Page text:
Adapted from Jennifer Clement’s “Noche de Fuego,” “Prayers for the Stolen” marks Tatiana Huezo jump into feature fiction. The film follows the lives of three girls in a town secluded in the Mexican mountains near a poppy field and a mining area.
The girls grow protected and hidden from the constant violence that silently takes over the town. Although the movie is permeated with the dread the inhabitant live with, not knowing what can happen to their lives and especially those of the girls coming to adulthood, it is also brimmed with tenderness and human care.
As Huezo delivers a delicate portrait of a childhood friendship, ephemeral but profoundly intense and hopeful, contrasted by the sordid cruelty of the reality that surrounds them highlighting the paradoxical nature of the Latin American country where human sweetness can be followed by the most absurd brutality.
Produced by Nicolas Celis’ Pimienta Film and Jim Stark alongside The Match Factory, which handles world sales, Desvía Films, Borde Cadre Films and Cactus Films, it’s a firm step into fiction for what is already a shining documentary career. Filled with striking images taken at magic hour and an acute sound design that builds a deep nature world where the characters live.
Variety talked with Huezo as the film premieres at Un Certain Regard.
In your Vision du Réel Masterclass you talked extensively about the process of investigation in your films. What was you starting point when approaching this one?
I could only approach this film through my own documentary process, which starts with the character but is intimately tied to the location. In this case I had a great starting point with the novel “Night of Fire” by Jennifer Clement, which occurs in the [mountainous area of] Guerrero. A deeply violent place that has been at war for several years and has a strong presence of mining grounds that have violently looted the nature there. At the same time it is one of the impressive poppy growing enclaves of Mexico, a multimillionaire business which translates into the absence of state forces and the appearance of organized crime. To me, as a documentarist, this was the starting point as I found fascinating how organized crime is in collusion with many of the mining companies and they arrive at the places, dispossess the towns, force them to give their lands.
The film feels immensely organic in its formal approach which gives a very clear feeling of reality to it. How did you felt that leap from documentary to fiction?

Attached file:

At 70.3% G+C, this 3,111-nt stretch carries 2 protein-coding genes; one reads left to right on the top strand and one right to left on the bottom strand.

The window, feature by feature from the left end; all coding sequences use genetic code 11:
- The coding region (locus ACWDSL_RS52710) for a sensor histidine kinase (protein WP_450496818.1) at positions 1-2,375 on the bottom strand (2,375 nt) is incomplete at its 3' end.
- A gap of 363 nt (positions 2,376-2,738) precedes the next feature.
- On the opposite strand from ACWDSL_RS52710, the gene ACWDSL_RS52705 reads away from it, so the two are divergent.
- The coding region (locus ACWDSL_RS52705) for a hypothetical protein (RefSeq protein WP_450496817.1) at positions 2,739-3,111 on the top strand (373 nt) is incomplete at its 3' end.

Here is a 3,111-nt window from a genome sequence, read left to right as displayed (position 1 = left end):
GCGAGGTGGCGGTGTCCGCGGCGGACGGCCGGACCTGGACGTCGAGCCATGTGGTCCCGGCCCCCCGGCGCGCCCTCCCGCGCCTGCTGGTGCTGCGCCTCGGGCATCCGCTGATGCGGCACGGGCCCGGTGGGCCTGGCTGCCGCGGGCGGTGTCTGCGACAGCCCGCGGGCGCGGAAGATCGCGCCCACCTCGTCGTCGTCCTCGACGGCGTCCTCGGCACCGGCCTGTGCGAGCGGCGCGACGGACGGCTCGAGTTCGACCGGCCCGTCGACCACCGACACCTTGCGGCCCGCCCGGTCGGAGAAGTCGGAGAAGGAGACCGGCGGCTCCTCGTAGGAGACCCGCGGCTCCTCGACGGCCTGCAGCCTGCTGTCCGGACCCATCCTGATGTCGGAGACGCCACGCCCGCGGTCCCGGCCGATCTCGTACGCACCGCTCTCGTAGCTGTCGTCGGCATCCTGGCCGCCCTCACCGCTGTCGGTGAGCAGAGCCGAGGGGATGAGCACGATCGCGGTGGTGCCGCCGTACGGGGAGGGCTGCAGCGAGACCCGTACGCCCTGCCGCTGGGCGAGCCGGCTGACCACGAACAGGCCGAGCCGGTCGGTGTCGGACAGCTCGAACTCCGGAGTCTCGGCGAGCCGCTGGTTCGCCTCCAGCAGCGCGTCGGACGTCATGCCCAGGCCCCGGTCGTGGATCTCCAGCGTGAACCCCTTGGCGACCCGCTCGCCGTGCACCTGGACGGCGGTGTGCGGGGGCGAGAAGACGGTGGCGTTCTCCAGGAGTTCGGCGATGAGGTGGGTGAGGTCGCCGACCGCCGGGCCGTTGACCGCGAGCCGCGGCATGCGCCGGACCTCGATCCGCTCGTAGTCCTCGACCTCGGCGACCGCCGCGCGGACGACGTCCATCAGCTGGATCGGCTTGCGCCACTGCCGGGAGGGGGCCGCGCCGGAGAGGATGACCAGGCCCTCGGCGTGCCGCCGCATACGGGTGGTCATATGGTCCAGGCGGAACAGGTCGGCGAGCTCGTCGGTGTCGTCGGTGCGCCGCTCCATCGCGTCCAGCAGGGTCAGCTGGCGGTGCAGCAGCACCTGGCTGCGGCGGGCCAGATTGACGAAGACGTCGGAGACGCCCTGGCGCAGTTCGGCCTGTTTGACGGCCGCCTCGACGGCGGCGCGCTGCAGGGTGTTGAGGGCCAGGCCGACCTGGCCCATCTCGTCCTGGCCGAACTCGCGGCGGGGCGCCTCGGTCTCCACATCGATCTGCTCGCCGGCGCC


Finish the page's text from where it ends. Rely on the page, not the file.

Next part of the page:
In documentary things already exist, the characters, the live behind them, the situations that they transit, their personal relationships and their tragedies. Here I was amazed because we had to generate everything, we shot in this extraordinarily beautiful mountain called Neblinas but there was nothing else. We built from scratch many sceneries like the poppy field, Ana’s house; we even created the rain. It was a titanic labor but this manipulation, which certainly exists in documentary and is empowered to the thousands in fiction was immensely satisfactory. You become even more aware of how details as the texture of the walls, the clothes, their color, affects the overall story. Finding the actresses was a far more laborious aspect because I didn’t want a child actor who came from the city and would immediately get blisters from walking through the mountain. We looked and looked through many villages for then to work with Fátima Toledo who is an incredible acting couch, a sort of shaman, who became a teacher for me and the kids.
The movie is filled with elements that one can only hear, or barely sense, like a tip of an iceberg. From an absent father, to the violence that engulfs the town, there are many things that occur off frame. Could you comment?
I always try to get away from illustrating the graphic, everything that kills the possibility of you as a viewer to have a sensorial and emotional journey. It has always been the case in my previous films; they all deal with tremendous violence and have not one drop of blood, not a single graphic representation of violence. And something fundamental to me every time I start a film is from whose point of view are we perceiving the world? Here it was entirely through the girls’ eyes, the camera is at their height, we feel through them. In fact childhood is shoot in 1:66 while adolescence is a 1:77 aspect ratio. Because to me, childhood is a refuge, of love and tenderness, where the stark reality still hasn’t fully entered. I wanted to see the world through their faces, in tight frames, rather than the world itself.
In a way fiction’s structures are often more rigid those from documentary. Yet you find moments where life drips in, as the girls play a telepathic game or the teacher asks them to construct a version of their bodies. How did you develop said moments?
It’s great to hear this because those are the scenes that come to me and that I need to put in the film, even if in the long process of the script you hear often that some things don’t work for the story, don’t drive the plot forward. I always try to put myself in the character’s shoes, and in a way each character inhabits one of my universes, as a mother, as kid, as someone who observes. The film is permeated by these things of my own life, of the life of my daughter.